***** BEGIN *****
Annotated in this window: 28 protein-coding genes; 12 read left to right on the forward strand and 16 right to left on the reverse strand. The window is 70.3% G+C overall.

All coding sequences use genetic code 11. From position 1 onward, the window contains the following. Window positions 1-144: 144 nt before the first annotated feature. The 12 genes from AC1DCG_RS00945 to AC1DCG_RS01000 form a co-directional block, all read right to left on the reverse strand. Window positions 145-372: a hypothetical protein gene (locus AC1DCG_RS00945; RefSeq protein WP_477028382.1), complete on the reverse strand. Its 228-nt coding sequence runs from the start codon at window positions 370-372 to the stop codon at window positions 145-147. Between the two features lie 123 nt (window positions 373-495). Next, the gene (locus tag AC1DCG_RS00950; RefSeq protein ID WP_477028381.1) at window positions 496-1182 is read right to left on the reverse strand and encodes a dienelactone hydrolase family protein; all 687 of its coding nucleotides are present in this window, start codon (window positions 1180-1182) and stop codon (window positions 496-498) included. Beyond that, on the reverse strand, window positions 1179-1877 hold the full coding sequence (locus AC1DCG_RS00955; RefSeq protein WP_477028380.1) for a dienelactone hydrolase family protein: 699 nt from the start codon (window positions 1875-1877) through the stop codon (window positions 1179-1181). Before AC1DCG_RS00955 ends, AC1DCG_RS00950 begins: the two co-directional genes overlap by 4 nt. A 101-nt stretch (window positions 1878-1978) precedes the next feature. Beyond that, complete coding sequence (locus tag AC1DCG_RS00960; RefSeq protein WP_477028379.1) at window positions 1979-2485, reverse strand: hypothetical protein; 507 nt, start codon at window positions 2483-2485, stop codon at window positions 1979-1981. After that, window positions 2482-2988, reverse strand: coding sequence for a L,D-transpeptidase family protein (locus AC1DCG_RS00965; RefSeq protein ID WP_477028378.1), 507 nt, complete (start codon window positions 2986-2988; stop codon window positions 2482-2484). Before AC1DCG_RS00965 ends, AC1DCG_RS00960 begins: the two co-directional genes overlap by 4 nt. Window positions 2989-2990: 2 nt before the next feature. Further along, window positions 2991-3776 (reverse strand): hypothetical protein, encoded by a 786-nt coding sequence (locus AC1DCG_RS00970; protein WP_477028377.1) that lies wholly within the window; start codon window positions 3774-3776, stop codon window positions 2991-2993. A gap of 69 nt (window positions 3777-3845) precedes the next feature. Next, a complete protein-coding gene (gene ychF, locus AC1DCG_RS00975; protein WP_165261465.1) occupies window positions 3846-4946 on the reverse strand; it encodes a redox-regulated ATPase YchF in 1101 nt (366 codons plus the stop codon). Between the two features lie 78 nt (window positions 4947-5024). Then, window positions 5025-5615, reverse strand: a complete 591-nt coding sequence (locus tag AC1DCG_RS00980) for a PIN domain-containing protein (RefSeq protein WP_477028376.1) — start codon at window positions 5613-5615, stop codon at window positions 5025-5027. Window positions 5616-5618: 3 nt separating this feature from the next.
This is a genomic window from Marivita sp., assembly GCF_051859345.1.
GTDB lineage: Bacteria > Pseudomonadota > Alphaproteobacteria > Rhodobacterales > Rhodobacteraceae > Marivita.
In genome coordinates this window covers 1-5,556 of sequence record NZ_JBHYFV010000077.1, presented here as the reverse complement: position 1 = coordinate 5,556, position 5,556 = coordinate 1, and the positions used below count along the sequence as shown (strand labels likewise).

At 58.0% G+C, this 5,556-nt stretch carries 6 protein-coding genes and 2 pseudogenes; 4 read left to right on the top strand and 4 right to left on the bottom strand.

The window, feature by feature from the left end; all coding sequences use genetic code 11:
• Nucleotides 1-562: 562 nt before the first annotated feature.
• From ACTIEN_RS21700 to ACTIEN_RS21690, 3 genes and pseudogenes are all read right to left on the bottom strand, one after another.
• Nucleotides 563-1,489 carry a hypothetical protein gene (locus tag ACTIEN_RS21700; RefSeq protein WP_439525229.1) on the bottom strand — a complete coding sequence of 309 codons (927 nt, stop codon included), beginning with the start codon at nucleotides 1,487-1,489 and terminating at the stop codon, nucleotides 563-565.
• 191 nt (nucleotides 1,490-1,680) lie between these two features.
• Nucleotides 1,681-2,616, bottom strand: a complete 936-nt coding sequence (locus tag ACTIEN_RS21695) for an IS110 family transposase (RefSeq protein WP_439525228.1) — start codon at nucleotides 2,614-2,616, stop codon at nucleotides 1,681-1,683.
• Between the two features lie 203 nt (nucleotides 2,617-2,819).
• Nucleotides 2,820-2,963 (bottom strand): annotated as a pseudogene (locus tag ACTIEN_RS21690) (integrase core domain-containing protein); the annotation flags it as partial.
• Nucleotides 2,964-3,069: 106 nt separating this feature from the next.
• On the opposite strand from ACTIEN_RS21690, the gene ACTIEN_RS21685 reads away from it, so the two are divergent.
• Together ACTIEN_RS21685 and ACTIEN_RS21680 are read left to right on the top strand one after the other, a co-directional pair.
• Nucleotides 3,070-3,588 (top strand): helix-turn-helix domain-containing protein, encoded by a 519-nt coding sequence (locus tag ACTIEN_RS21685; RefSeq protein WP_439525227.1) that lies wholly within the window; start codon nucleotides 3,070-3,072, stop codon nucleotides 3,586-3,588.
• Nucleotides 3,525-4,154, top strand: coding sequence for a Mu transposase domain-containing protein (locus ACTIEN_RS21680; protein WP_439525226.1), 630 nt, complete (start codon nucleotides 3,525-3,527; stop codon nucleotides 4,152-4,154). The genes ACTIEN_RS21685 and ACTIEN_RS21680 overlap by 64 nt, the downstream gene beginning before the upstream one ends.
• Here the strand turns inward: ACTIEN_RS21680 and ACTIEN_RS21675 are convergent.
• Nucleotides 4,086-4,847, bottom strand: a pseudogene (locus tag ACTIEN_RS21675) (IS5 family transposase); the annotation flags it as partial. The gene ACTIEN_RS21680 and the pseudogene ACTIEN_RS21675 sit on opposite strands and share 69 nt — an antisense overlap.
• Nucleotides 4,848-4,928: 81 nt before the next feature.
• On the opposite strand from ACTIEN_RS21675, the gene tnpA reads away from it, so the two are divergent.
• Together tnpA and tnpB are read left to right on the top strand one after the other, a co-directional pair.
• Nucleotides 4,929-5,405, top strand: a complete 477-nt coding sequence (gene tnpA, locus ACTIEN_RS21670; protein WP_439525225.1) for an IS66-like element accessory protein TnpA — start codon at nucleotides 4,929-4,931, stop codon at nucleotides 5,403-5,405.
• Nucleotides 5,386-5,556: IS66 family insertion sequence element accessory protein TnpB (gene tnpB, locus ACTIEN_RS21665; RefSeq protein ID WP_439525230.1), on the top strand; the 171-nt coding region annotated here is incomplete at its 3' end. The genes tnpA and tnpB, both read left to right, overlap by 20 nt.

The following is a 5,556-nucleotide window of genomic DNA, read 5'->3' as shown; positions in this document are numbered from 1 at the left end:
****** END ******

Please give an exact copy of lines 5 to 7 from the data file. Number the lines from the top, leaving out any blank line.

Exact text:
In genome coordinates this window covers 1-5,556 of sequence record NZ_JBHYFV010000077.1, presented here as the reverse complement: position 1 = coordinate 5,556, position 5,556 = coordinate 1, and the positions used below count along the sequence as shown (strand labels likewise).

At 58.0% G+C, this 5,556-nt stretch carries 6 protein-coding genes and 2 pseudogenes; 4 read left to right on the top strand and 4 right to left on the bottom strand.

The window, feature by feature from the left end; all coding sequences use genetic code 11: